Is India as dependent on Virat Kohli as it was on Tendulkar once?
Team India’s dependence on Virat Kohli today is significantly less in Test matches when compared to its dependence on Sachin Tendulkar in the past
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Mumbai: The Indian cricket team will face Sri Lanka in the forthcoming one-day internationals (ODIs) and T20 matches without its star batsman and captain, Virat Kohli, who has been rested after he complained of a cricketing overload.
How far will the team miss Kohli’s services as a batsman? One way to answer that question would be to compare Kohli’s batting record with that of former Indian batting maestro, Sachin Tendulkar, whose prolific run-scoring ability would often power India’s performances in the past.
A comparison of Kohli’s share of runs for India with that of Tendulkar’s at the same stage of his career as Kohli (62 Test matches, 202 ODIs) shows that Tendulkar had a higher run share in a slender majority of both Test matches and ODIs. Tendulkar had a higher run-share than Kohli in 33 out of 62 Test matches. His run-share was higher than Kohli in 104 of 202 ODIs. In the rest of the matches, Kohli’s run share is higher.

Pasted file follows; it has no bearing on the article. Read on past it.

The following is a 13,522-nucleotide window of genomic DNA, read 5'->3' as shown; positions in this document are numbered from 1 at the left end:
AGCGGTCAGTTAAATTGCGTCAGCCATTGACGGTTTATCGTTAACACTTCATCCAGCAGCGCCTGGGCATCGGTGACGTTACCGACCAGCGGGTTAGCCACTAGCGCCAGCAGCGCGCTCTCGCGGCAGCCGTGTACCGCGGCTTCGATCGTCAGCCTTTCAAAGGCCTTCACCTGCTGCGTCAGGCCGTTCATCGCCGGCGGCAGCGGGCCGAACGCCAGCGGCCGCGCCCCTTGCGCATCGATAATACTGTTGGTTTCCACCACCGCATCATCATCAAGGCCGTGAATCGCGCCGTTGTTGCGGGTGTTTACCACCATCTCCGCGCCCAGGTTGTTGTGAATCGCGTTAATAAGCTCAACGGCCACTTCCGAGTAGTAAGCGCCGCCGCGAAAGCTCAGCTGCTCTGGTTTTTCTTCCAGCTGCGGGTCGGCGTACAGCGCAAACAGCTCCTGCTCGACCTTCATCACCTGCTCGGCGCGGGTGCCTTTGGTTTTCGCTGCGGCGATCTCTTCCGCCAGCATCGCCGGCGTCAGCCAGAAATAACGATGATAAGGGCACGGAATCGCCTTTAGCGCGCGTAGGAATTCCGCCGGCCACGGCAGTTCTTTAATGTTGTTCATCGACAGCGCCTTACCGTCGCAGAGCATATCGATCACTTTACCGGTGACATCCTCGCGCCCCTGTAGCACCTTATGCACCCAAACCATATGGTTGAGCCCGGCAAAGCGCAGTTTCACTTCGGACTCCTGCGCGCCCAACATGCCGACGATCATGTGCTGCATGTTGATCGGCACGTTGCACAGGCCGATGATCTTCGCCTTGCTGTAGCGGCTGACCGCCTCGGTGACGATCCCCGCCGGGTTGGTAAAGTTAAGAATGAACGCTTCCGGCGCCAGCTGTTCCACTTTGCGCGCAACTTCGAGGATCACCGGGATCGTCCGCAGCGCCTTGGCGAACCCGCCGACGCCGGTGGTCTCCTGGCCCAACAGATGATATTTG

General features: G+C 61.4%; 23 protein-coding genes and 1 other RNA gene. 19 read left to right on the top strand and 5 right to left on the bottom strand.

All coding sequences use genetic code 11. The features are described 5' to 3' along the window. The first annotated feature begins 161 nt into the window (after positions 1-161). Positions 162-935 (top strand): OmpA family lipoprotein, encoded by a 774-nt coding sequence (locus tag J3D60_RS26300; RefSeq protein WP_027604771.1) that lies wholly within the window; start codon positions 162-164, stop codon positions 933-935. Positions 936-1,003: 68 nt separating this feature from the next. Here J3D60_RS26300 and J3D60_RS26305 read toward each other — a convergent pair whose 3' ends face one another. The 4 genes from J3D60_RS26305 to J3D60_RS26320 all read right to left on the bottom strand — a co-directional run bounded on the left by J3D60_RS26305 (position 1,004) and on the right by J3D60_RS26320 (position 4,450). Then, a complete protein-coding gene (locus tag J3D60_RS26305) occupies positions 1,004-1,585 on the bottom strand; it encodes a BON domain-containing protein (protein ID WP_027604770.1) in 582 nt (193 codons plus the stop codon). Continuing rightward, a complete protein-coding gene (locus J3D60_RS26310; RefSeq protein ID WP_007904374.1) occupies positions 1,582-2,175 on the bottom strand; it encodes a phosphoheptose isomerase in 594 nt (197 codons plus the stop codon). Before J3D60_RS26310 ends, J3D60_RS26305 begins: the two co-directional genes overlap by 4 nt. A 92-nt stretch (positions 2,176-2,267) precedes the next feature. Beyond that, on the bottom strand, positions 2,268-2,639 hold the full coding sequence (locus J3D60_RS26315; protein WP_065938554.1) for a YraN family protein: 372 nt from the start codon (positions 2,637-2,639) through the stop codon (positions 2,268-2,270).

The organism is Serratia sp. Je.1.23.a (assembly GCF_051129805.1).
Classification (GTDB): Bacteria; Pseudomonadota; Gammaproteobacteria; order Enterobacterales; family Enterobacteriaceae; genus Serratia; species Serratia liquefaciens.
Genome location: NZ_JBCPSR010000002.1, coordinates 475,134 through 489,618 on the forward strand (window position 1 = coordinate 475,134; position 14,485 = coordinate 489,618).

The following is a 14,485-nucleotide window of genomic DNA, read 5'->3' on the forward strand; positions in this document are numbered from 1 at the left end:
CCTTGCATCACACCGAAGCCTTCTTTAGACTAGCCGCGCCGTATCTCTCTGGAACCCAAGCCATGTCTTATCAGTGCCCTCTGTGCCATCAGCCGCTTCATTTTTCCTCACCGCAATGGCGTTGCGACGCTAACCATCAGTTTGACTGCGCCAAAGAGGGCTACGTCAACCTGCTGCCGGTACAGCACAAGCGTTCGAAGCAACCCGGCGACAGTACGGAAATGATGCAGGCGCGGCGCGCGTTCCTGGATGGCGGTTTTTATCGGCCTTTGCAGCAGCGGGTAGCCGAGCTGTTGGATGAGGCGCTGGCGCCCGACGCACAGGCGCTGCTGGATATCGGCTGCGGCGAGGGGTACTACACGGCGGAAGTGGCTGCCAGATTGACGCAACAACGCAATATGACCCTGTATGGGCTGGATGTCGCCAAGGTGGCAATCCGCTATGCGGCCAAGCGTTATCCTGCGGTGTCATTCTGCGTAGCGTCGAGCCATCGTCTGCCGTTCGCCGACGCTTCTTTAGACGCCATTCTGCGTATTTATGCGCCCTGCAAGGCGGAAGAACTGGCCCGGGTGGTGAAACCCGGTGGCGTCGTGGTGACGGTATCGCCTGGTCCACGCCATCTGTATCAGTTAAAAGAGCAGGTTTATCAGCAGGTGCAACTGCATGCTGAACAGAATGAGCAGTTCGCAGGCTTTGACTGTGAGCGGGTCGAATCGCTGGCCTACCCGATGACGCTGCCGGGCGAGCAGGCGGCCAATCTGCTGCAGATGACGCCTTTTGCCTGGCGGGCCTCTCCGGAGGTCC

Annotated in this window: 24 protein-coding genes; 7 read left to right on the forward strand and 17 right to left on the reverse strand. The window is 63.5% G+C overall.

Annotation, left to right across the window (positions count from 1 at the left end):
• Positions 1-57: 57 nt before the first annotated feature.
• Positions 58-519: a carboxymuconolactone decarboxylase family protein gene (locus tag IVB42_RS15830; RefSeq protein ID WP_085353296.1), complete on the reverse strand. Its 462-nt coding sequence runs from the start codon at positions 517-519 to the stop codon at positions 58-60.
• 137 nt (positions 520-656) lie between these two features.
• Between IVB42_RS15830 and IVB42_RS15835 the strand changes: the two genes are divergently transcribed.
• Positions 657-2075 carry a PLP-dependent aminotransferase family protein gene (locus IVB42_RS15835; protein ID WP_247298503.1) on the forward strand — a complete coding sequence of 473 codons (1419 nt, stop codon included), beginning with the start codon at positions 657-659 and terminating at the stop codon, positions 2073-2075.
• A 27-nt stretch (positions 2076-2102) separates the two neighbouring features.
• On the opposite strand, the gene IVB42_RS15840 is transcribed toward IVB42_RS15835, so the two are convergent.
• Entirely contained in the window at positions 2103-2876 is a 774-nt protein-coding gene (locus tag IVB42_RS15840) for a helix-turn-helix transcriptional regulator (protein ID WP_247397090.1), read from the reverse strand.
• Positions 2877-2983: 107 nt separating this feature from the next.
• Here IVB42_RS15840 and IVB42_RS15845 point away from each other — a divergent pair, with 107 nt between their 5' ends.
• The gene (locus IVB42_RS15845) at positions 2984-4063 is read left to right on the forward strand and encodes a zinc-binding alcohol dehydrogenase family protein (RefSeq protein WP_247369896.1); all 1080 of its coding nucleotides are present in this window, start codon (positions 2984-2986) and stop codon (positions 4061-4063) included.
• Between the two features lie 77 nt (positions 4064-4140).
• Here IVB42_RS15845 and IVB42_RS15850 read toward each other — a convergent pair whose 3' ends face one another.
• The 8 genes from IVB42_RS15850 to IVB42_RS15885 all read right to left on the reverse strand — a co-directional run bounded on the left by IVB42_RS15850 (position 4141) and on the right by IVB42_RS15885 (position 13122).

But the gap between the two is higher when it comes to matches India won. Kohli’s median run share is significantly lower than Tendulkar’s (when he was at the same stage of his career as Kohli) in the Test matches India has won. Even in ODIs, Tendulkar’s median run share in India’s victories was higher, although the difference in ODIs between the two is narrow. It is worth noting that Kohli started out as an ODI specialist, while Tendulkar took several years to score his first ODI century.
The gap between the two appears wider if we compare Kohli’s career record with Tendulkar’s peak years—1994 to 2004. Tendulkar’s Test average first touched the 50-mark in 1994. The 10-year period since then saw some of his best performances. This included his heroic 136 against Pakistan in the 1999 Chennai Test which India ultimately lost, and back-to-back centuries in Sharjah to win against Australia in the 1998 ODI series.
The fact that India is less dependent on one batsman than in those years is a welcome development for the team. This is one record Kohli, the captain, wouldn’t want to break.
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